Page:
Researchers Attempt to Solve ‘Muddle in the Middle’ by Naming New Human Species

For many, the evolution of humans is a discipline of great interest and curiosity – a way of ascertaining who we are and where we come from. Hence, finding and naming our ancestors is necessary. The practice of assigning names is of significance in science for several reasons, primarily because it helps researchers spread all over the world communicate. So, a team of researchers has assigned a new name for an ancient human ancestor. The new name is Homo Bodoensis; they lived in Africa around half a million years ago. This species was the direct ancestor of modern humans.

The need for naming this species arose as human evolution during this period — known as the Middle Pleistocene – is poorly understood, a problem that paleoanthropologists call “the muddle in the middle”.

The naming is expected to bring some clarity to this puzzling period, which saw the rise of Homo Sapiens in Africa, our closest relatives, and the Neanderthals in Europe. Under the new system, Homo Bodoensis will describe the majority of Middle Pleistocene humans from Africa while many from Europe will be reclassified as Neanderthals.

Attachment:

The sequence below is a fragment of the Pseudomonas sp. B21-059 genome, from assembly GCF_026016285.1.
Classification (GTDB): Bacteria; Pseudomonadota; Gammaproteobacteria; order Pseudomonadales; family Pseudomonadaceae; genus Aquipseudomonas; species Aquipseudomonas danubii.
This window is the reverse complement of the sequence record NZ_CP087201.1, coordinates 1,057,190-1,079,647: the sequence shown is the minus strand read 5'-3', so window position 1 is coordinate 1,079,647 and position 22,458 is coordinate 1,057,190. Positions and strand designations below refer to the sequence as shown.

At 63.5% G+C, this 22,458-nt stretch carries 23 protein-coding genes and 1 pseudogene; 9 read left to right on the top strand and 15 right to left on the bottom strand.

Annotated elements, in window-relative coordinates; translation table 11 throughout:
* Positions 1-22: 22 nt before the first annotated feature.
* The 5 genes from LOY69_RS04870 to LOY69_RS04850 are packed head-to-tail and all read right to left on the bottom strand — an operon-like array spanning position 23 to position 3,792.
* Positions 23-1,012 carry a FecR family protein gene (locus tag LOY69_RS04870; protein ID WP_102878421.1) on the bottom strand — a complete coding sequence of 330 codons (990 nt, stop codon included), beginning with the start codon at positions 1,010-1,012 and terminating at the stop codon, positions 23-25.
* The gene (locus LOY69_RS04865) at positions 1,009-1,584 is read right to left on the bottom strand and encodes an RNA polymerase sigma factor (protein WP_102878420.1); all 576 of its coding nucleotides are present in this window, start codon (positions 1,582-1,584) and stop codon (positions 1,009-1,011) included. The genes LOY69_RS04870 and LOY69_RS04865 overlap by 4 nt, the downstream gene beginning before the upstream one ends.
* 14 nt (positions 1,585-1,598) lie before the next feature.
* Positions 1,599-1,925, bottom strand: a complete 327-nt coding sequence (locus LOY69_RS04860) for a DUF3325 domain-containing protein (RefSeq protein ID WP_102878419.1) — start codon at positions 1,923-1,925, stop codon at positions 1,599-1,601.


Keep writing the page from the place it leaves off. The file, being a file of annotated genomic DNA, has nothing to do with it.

“It is generally considered that Homo erectus is the first human ancestor to have a global distribution after moving out of Africa in the Early Pleistocene,” Dr. Mirjana Roksandic, the lead author of the study with Predrag Radovic, told Technology Networks.

“Towards the end of the Early Pleistocene, Homo develops a bigger brain. This brainy hominin gives rise to three different regional groups that we recognise as Neanderthals in Europe, their contemporaries in Asia, and the Middle Pleistocene ancestor of Homo Sapiens in Africa.”

Their work has been published in Evolutionary Anthropology Issues News and Reviews. It focuses on the Middle Pleistocene, which is now referred to as the Chibanian Age. It’s during this time our big brain developed. But researchers have struggled to study it because “there are bigger gaps in geographic coverage of the fossils” and it lacks proper terminology for human geographic variation, Roksandic said.

Previously, fossils obtained across Africa and Eurasia from this period were been assigned to either Homo heidelbergensis or Homo rhodesiensis. But DNA sequencing later suggested some of these ancestors were early Neanderthals.

After reassessing the fossils, Roksandic and her team decided to name the ancestor of Homo sapiens that lived in Africa during the Chibanian Age Homo Bodoensis. The researcher said if others take up this name it will impact how we talk about this period.



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